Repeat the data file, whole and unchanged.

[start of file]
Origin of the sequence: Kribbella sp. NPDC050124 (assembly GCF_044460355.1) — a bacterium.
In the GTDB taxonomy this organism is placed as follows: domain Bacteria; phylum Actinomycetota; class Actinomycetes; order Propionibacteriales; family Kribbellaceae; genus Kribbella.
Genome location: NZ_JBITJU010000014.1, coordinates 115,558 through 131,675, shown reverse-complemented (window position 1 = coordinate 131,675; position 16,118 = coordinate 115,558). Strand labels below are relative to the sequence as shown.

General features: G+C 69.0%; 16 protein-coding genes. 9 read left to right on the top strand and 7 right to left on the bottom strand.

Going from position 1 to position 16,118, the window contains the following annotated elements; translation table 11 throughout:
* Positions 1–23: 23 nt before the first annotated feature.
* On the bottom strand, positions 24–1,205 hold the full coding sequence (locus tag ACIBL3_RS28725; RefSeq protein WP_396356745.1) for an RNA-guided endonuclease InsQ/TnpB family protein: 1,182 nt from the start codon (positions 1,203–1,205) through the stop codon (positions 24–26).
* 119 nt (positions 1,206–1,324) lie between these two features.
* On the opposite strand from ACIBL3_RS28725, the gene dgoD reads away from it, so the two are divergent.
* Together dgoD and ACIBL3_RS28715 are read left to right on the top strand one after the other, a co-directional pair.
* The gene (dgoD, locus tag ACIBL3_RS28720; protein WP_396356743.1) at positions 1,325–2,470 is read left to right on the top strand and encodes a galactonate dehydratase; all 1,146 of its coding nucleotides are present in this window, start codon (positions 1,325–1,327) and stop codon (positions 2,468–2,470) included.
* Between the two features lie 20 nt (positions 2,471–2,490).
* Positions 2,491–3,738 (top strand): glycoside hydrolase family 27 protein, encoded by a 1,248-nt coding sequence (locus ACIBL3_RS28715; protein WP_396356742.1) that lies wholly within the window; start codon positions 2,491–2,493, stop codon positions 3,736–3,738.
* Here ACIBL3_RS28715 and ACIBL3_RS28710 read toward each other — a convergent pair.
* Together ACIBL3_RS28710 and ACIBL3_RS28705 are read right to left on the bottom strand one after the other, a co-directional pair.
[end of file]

Origin of the sequence: Kribbella sp. NPDC050124 (assembly GCF_044460355.1) — a bacterium.
In the GTDB taxonomy this organism is placed as follows: domain Bacteria; phylum Actinomycetota; class Actinomycetes; order Propionibacteriales; family Kribbellaceae; genus Kribbella.
Genome location: NZ_JBITJU010000014.1, coordinates 115,558 through 131,675, shown reverse-complemented (window position 1 = coordinate 131,675; position 16,118 = coordinate 115,558). Strand labels below are relative to the sequence as shown.

General features: G+C 69.0%; 16 protein-coding genes. 9 read left to right on the top strand and 7 right to left on the bottom strand.

Going from position 1 to position 16,118, the window contains the following annotated elements; translation table 11 throughout:
* Positions 1–23: 23 nt before the first annotated feature.
* On the bottom strand, positions 24–1,205 hold the full coding sequence (locus tag ACIBL3_RS28725; RefSeq protein WP_396356745.1) for an RNA-guided endonuclease InsQ/TnpB family protein: 1,182 nt from the start codon (positions 1,203–1,205) through the stop codon (positions 24–26).
* 119 nt (positions 1,206–1,324) lie between these two features.
* On the opposite strand from ACIBL3_RS28725, the gene dgoD reads away from it, so the two are divergent.
* Together dgoD and ACIBL3_RS28715 are read left to right on the top strand one after the other, a co-directional pair.
* The gene (dgoD, locus tag ACIBL3_RS28720; protein WP_396356743.1) at positions 1,325–2,470 is read left to right on the top strand and encodes a galactonate dehydratase; all 1,146 of its coding nucleotides are present in this window, start codon (positions 1,325–1,327) and stop codon (positions 2,468–2,470) included.
* Between the two features lie 20 nt (positions 2,471–2,490).
* Positions 2,491–3,738 (top strand): glycoside hydrolase family 27 protein, encoded by a 1,248-nt coding sequence (locus ACIBL3_RS28715; protein WP_396356742.1) that lies wholly within the window; start codon positions 2,491–2,493, stop codon positions 3,736–3,738.
* Here ACIBL3_RS28715 and ACIBL3_RS28710 read toward each other — a convergent pair.
* Together ACIBL3_RS28710 and ACIBL3_RS28705 are read right to left on the bottom strand one after the other, a co-directional pair.